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Potential Biscayne Bay Closures Spark Outcry

The National Marine Manufacturers Association (NMMA), conservation groups and the boating and fishing community have been working to bolster awareness for the National Park Service’s Proposed General Management Plan to close nearly 20 percent of boating and fishing access in Biscayne National Park, in Miami, Florida.

Bay Park ClosuresFlorida Senators Bill Nelson and Marco Rubio recently showed their support and signed a joint letter expressing concern to Secretary of the Interior, Ken Salazar. In the letter, the Senators note that the proposed “marine reserve” as well as several “non-combustion zones” would halt fishing and boating in the area and substantially diminish the contribution boating and fishing make on Florida’s economy. NMMA estimates that the recreational boating industry in Florida accounts for over $4.8 billion dollars and more than 45,000 jobs.

The letter is yet another piece of a continuing discussion amongst members of Congress, National Park leadership, state officials and fishing and boating advocates. NMMA continues to work on this issue and was on hand for a April 27 oversight hearing by the House Committee on Natural Resources Subcommittee on National Parks, Forests and Public Lands titled “Access Denied: Turning Away Visitors to National Parks.”

Access issues at two popular national parks, Cape Hatteras National Seashore Recreational Area, in North Carolina and Biscayne National Park, were discussed in detail by the subcommittee. Reps. David Rivera (R-Fla.), Mario Diaz-Balart (R-Fla.) and Ileana Ros-Lehtinen (R-Fla.) were on hand to discuss the severe restrictions faced by the recreational fishing and boating community in Florida.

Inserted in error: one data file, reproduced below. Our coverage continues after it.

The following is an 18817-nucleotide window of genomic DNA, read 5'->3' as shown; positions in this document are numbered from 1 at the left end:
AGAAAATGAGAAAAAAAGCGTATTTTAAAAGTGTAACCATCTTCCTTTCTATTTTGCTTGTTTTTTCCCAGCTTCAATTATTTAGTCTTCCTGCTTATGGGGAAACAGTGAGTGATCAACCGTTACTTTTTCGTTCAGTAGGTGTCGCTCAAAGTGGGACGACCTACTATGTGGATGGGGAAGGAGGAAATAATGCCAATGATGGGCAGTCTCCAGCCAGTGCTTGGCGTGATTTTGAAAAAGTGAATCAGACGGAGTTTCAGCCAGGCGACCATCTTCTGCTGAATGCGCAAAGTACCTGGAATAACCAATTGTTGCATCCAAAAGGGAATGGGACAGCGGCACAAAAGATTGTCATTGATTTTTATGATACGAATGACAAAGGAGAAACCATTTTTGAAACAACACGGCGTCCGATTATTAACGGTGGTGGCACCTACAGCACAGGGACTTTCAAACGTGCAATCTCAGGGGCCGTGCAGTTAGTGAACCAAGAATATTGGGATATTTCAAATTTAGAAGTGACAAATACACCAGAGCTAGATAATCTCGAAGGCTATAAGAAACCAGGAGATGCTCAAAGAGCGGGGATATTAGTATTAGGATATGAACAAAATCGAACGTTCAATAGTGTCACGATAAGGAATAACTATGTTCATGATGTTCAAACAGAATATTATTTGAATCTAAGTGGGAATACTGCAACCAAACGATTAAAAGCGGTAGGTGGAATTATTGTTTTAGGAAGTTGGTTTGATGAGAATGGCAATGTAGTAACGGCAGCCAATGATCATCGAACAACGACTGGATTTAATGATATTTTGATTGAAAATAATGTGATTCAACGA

The Park Service’s proposed plan for Biscayne National Park would close more than 10,500 acres of the park’s most popular and productive fishing areas.

The Fishery Management Plan Stakeholder Working Group and the Florida Fish and Wildlife Conservation Commission (FWC) have provided detailed recommendations to the National Park Service that include less restrictive management tools. These tools, backed by sound science, can rebuild the park’s fisheries resources and protect habitat. NMMA, along with its boating and fishing coalition partners, urges the National Park Service to reconsider a marine reserve for Biscayne National Park, and instead address this option, along with several other less restrictive management tools in collaboration with FWC in a Fisheries Management Plan.

NMMA President Thom Dammrich says, “Boating and fishing in our National Parks is an American pastime and access to these waterways is essential to the public’s ability to enjoy these natural treasures. Boating and fishing are an essential part of Florida’s economy and a major contributor to encouraging the community to enjoy the outdoors. NMMA will continue to work towards a solution with the National Park Service on this important issue.”

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